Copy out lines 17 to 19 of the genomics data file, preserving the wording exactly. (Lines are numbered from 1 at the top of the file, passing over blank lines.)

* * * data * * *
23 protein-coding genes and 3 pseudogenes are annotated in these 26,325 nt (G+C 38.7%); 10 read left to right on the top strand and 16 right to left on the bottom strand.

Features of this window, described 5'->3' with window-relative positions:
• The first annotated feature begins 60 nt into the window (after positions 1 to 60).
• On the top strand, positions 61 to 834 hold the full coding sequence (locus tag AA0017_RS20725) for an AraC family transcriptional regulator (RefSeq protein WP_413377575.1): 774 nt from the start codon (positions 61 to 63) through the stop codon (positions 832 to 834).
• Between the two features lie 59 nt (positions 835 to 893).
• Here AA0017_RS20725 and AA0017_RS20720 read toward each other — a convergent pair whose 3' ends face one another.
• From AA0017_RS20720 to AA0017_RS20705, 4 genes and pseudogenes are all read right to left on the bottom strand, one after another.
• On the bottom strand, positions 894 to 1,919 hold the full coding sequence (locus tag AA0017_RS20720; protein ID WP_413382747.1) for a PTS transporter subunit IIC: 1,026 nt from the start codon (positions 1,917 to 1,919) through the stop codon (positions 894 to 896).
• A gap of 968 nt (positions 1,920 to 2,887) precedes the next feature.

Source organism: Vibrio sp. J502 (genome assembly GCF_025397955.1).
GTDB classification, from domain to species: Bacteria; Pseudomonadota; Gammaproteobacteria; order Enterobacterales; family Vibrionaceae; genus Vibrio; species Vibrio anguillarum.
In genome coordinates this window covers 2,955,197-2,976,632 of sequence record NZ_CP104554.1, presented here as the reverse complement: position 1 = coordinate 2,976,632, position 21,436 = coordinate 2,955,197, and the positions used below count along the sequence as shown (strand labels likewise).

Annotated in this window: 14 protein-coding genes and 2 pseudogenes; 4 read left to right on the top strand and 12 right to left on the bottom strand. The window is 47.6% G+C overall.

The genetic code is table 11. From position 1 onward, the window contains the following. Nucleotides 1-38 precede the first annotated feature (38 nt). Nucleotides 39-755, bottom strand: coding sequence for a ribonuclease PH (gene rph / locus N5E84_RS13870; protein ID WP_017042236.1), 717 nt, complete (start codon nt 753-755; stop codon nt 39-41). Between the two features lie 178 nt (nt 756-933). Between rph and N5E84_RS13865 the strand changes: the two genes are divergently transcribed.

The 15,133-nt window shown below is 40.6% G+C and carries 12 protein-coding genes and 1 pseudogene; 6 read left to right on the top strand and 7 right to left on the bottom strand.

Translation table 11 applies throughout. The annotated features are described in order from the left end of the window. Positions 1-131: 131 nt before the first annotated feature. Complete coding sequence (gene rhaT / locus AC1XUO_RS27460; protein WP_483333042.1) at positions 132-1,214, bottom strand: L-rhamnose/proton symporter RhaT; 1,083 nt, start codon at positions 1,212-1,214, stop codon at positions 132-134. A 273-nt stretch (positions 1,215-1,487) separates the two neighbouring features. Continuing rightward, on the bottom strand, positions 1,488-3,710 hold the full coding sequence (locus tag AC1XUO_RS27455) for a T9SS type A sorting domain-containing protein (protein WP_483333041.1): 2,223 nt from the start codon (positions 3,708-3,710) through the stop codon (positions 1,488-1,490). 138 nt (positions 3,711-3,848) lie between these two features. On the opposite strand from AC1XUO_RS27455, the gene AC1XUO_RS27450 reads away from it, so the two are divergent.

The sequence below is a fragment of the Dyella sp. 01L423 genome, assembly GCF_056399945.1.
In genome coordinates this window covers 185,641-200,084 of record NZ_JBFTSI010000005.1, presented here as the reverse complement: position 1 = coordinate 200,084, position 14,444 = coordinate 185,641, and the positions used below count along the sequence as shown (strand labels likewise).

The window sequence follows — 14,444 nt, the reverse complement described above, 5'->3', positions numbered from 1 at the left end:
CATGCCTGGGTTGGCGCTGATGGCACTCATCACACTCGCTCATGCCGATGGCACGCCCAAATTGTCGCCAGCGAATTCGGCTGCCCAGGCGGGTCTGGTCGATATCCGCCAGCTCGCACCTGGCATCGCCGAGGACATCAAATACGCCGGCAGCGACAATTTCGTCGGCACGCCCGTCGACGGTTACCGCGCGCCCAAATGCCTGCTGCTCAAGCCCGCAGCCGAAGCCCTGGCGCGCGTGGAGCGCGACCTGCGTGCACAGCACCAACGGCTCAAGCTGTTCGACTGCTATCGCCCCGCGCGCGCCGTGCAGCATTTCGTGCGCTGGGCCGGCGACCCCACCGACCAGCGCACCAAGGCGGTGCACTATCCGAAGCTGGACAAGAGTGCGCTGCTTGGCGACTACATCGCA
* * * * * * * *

The sequence below is a fragment of the Dyella sp. 01L423 genome, assembly GCF_056399945.1.
In genome coordinates this window covers 185,641-200,084 of record NZ_JBFTSI010000005.1, presented here as the reverse complement: position 1 = coordinate 200,084, position 14,444 = coordinate 185,641, and the positions used below count along the sequence as shown (strand labels likewise).

The window sequence follows — 14,444 nt, the reverse complement described above, 5'->3', positions numbered from 1 at the left end: